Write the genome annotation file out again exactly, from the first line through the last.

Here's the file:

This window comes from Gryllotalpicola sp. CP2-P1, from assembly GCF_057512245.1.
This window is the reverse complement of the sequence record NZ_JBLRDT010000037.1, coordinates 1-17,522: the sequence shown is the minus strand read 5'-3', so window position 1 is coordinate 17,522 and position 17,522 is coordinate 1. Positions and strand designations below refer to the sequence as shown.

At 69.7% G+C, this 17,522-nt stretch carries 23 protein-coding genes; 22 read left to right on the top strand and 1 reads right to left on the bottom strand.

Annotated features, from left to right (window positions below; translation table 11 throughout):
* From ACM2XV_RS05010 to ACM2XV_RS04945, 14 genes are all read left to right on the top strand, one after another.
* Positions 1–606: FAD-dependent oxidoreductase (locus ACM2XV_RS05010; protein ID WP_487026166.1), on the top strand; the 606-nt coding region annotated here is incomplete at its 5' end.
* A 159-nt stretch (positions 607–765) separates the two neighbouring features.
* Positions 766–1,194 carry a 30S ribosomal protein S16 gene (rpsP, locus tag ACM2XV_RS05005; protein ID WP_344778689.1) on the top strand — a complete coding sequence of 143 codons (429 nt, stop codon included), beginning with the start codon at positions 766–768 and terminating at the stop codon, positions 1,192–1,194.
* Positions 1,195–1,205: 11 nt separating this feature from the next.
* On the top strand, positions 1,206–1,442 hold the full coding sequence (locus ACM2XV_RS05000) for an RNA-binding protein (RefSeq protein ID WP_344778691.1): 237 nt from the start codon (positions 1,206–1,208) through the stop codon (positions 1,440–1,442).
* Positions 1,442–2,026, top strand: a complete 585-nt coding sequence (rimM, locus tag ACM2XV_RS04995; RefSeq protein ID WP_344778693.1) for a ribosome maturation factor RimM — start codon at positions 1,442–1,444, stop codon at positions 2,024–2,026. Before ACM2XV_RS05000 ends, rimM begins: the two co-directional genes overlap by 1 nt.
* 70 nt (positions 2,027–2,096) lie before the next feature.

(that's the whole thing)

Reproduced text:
This window comes from Gryllotalpicola sp. CP2-P1, from assembly GCF_057512245.1.
This window is the reverse complement of the sequence record NZ_JBLRDT010000037.1, coordinates 1-17,522: the sequence shown is the minus strand read 5'-3', so window position 1 is coordinate 17,522 and position 17,522 is coordinate 1. Positions and strand designations below refer to the sequence as shown.

At 69.7% G+C, this 17,522-nt stretch carries 23 protein-coding genes; 22 read left to right on the top strand and 1 reads right to left on the bottom strand.

Annotated features, from left to right (window positions below; translation table 11 throughout):
* From ACM2XV_RS05010 to ACM2XV_RS04945, 14 genes are all read left to right on the top strand, one after another.
* Positions 1–606: FAD-dependent oxidoreductase (locus ACM2XV_RS05010; protein ID WP_487026166.1), on the top strand; the 606-nt coding region annotated here is incomplete at its 5' end.
* A 159-nt stretch (positions 607–765) separates the two neighbouring features.
* Positions 766–1,194 carry a 30S ribosomal protein S16 gene (rpsP, locus tag ACM2XV_RS05005; protein ID WP_344778689.1) on the top strand — a complete coding sequence of 143 codons (429 nt, stop codon included), beginning with the start codon at positions 766–768 and terminating at the stop codon, positions 1,192–1,194.
* Positions 1,195–1,205: 11 nt separating this feature from the next.
* On the top strand, positions 1,206–1,442 hold the full coding sequence (locus ACM2XV_RS05000) for an RNA-binding protein (RefSeq protein ID WP_344778691.1): 237 nt from the start codon (positions 1,206–1,208) through the stop codon (positions 1,440–1,442).
* Positions 1,442–2,026, top strand: a complete 585-nt coding sequence (rimM, locus tag ACM2XV_RS04995; RefSeq protein ID WP_344778693.1) for a ribosome maturation factor RimM — start codon at positions 1,442–1,444, stop codon at positions 2,024–2,026. Before ACM2XV_RS05000 ends, rimM begins: the two co-directional genes overlap by 1 nt.
* 70 nt (positions 2,027–2,096) lie before the next feature.